We know enough by now to understand that sound must be distributed throughout the space as equally and uniformly as possible. An uneven concentration of sound creates an unbalanced energy field which changes the listener's perception depending on where he/she is positioned. Just think how utterly unacceptable such a situation would be in a theatre: some spectators would hear the sound in a certain way, whilst others would perceive the sound differently. That's why appropriate diffusers are used to reflect the sound in all directions within the space.
One sound diffusion technique consists in covering a reflecting wall with a highly uneven surface. The following diagram describes how to create such a surface:
These panels are made up of various layers whose role is to chop up the waves of a certain frequency band. The first of these layers has a wider surface and acts on the diffusion of low frequencies. On top of it we have the second layer, whose surface is smaller than the first, and which acts on the middle frequencies. Further layers can be added, smaller in surface-area, to act on the higher frequencies. The reflection of sound on such a surface is diffused in all directions, producing a more evenly distributed sound field.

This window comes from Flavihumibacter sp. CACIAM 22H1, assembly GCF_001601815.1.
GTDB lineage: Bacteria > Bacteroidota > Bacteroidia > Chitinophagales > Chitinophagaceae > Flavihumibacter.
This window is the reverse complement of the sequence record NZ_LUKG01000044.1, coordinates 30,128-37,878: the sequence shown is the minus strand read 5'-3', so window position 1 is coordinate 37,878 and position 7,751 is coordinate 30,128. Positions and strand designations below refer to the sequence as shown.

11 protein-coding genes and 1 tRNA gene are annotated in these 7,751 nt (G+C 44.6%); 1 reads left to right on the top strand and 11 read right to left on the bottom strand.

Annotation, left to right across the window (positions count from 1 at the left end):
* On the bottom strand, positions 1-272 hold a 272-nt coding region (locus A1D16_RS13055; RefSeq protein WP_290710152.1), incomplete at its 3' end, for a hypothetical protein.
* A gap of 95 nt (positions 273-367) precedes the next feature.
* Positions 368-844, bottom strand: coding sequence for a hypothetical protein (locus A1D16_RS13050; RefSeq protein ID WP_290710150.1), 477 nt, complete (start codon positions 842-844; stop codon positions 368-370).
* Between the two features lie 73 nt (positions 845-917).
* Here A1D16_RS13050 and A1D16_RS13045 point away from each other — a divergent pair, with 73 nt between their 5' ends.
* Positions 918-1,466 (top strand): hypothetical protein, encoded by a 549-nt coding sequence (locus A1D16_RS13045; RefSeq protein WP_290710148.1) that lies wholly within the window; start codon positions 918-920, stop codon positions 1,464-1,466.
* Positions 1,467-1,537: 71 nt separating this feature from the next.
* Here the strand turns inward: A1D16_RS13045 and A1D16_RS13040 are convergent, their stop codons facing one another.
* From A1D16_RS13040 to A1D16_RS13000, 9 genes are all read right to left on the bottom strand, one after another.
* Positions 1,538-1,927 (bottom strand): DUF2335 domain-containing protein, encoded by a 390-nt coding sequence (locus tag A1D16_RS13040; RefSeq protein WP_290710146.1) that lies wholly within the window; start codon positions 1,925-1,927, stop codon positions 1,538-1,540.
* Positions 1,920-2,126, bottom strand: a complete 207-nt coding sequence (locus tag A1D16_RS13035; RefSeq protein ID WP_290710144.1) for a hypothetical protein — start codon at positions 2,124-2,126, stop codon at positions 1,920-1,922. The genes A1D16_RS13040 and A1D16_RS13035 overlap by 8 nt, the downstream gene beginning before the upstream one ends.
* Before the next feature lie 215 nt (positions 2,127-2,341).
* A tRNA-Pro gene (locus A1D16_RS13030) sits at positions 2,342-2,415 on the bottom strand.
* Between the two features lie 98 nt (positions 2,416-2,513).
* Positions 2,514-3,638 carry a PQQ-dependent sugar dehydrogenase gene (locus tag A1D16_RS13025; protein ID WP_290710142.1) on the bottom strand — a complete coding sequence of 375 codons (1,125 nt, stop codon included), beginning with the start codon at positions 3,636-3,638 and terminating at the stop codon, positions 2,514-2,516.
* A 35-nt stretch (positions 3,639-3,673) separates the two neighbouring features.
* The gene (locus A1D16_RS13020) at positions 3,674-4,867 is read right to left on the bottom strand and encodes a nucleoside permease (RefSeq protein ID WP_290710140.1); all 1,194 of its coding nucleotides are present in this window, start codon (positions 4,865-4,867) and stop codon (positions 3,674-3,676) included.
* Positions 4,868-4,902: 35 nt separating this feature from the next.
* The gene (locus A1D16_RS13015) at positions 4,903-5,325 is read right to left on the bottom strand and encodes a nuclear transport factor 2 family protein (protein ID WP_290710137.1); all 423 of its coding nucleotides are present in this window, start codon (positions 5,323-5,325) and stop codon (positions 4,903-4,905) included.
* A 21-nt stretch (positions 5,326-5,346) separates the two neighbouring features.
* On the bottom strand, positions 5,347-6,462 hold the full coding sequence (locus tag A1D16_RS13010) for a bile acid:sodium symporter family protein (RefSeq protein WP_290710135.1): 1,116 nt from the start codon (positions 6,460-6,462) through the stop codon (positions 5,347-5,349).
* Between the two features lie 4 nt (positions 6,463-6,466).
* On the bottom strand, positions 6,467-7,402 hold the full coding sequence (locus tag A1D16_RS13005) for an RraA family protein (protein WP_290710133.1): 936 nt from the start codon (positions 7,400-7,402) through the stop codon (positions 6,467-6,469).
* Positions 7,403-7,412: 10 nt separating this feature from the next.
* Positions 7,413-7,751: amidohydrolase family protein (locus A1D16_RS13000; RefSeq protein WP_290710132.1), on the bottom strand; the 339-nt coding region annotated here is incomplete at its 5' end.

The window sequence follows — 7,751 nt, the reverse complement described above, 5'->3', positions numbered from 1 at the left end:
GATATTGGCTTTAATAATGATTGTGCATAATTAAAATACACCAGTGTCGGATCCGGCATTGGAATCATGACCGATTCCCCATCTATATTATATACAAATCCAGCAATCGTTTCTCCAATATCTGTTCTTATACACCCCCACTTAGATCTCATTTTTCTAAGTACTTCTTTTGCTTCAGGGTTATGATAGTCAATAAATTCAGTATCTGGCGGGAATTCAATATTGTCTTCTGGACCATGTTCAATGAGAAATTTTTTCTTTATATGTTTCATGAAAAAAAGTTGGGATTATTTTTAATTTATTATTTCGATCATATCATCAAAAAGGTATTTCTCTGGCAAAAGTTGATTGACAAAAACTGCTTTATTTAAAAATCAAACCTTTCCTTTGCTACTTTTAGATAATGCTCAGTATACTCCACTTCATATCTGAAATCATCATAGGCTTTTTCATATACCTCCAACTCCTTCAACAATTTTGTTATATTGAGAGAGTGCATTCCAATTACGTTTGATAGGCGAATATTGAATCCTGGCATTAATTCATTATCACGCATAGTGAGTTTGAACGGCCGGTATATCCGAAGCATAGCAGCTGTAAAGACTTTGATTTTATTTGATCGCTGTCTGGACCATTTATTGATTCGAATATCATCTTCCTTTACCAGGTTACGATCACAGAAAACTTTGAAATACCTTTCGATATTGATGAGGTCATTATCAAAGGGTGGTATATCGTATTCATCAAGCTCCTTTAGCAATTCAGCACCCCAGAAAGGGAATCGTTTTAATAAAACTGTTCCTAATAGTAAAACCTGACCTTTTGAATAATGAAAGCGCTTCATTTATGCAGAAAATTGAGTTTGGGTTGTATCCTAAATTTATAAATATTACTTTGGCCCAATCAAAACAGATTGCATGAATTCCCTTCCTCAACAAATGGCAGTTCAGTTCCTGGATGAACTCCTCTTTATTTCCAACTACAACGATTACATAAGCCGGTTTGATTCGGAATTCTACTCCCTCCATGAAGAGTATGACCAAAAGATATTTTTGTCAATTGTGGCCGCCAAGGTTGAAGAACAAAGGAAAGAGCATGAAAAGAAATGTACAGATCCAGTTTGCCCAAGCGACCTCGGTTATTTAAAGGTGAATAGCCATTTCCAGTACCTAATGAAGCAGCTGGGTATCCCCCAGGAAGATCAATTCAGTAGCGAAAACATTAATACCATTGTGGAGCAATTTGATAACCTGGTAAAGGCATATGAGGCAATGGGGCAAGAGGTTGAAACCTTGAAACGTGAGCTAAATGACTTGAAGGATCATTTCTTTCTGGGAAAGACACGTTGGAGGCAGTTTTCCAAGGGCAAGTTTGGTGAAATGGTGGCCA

Convex surfaces also are quite often used to reflect sound in all directions, especially in large environments. The following figure illustrates a ceiling covered with this kind of diffusion panels:
This solution is adopted by various auditoriums around the world. The following pictures shows the biggest hall (2400 seats) in the Rome's Auditorium. You can easily spot the diffusion panels on the ceiling and another diffusing layer right above the stage: